Downtown Austin could see podlike driverless shuttles by the end of the year under a pilot program Capital Metro is considering.
The agency, according to interviews and a presentation to the Capital Metro board Monday, foresees having a fleet of six electric, autonomous shuttles running a route between the MetroRail station on East Fourth Street, Austin City Hall, the new downtown library on West Cesar Chavez Street and Republic Square on Guadalupe Street near West Fourth Street.
“Service to begin late fall 2018,” the PowerPoint presentation states about the 12-month pilot, adding that operating hours and a specific route were still to be determined. Riding the shuttles would be free, said Elaine Timbes, Capital Metro’s deputy CEO and chief operating officer.
Each autonomous vehicle, she said, would hold 15 people. The vehicles, based on online images and video from two companies operating autonomous shuttles in the United States, have six to eight seats and a standing area between them. There is no steering wheel, accelerator, brake or any sort of cabin for a driver.
Capitol Metro has been working with consultant RATP Dev America on software and the parameters of the pilot program, officials said. By sometime in July, Timbes said in an interview Monday, the agency and RATP will have at least two shuttles on downtown Austin streets with no passengers. A period lasting up to two months would be used to test the vehicles’ sensors and software and meticulously map the route to aid the vehicles’ navigation system.
That first phase will be done at no cost to Capital Metro, Timbes said. RATP would acquire the test vehicles — most likely from autonomous shuttle manufacturers EasyMile and Navya, Timbes said — and cover the costs of running the vehicles.
The board was not asked to take action on the proposal during Monday’s meeting, but Timbes said Capital Metro has begun a procurement to lease six shuttles for phase two of the pilot — a yearlong period starting late in the year when members of the public would begin traveling in the vehicles. The board would have to approve that lease contract, Timbes said, and the second phase of the pilot would be at the expense of Capital Metro rather than RATP.
“Once we get the programming such that we are comfortable it is going run safely on the streets of the city, we will allow passengers on board,” Timbes said.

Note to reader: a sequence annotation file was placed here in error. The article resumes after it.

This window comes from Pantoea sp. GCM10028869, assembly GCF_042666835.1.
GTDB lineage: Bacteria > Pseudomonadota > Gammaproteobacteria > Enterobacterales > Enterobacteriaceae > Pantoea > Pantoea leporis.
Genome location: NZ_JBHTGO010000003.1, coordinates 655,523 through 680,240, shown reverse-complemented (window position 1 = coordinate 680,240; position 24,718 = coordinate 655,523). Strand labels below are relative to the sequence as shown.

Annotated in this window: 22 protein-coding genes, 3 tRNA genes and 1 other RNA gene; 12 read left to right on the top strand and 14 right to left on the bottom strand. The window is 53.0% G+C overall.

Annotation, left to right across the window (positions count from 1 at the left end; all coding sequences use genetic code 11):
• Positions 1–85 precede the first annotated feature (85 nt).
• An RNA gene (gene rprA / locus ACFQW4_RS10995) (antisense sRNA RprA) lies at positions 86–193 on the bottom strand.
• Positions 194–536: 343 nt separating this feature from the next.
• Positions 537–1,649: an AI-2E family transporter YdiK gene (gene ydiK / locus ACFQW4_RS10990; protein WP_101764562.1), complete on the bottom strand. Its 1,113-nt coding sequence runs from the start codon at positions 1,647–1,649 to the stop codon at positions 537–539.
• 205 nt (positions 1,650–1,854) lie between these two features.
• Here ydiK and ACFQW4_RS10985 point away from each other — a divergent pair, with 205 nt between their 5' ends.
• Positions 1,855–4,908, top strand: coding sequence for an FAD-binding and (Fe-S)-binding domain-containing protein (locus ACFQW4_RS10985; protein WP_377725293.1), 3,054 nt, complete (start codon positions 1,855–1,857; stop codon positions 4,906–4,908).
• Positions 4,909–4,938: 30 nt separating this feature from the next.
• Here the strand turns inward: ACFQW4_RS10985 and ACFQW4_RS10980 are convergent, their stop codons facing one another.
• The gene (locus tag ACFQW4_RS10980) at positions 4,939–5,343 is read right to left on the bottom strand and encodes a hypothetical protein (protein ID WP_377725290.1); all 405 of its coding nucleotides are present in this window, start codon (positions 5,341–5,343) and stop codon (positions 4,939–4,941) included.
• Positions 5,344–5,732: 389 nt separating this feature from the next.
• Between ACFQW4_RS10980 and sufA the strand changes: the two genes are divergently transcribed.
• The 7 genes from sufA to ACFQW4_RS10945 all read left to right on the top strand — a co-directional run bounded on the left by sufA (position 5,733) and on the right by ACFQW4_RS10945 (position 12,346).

While the vehicles will have no drivers, officials said, there will be an attendant aboard. Under federal law, Capital Metro must assure that its services accommodate people with disabilities, and an attendant would help with boarding, deboarding and securing wheelchairs.
Autonomous shuttles could be an important piece of Capital Metro’s service going forward, officials said. The agency recently put in place a sweeping overhaul of its bus system, emphasizing more frequent service on major corridors. Lower-cost, lower-capacity electric shuttles might offer a way to fill gaps in the system where ridership is inherently light or, in the case of downtown, provide a quick connection between workplaces and a high-capacity bus or train.
Navya, a Lyon, France-based company, has autonomous, electric shuttles or cabs operating in at least 14 cities around the world. That includes Las Vegas, where a pilot program has been running since November, and Ann Arbor, Mich. EasyMile, based in Toulouse, France, has autonomous shuttles operating in 20 countries, according to its website, including a short system in San Ramon, Calif., east of Oakland, and in Jacksonville and Gainesville, Fla., where testing is underway.
Austin has seen autonomous vehicles on its streets in recent years, primarily Google vehicles being tested in the Mueller development. However, those vehicles had drivers behind the wheel to take over in case of trouble, and they did not carry members of the general public. Beyond that, Mueller offers a much less challenging streetscape for an autonomous vehicle than downtown Austin, with its congested menagerie of cars, trucks, pedestrians, bicycles and scooters.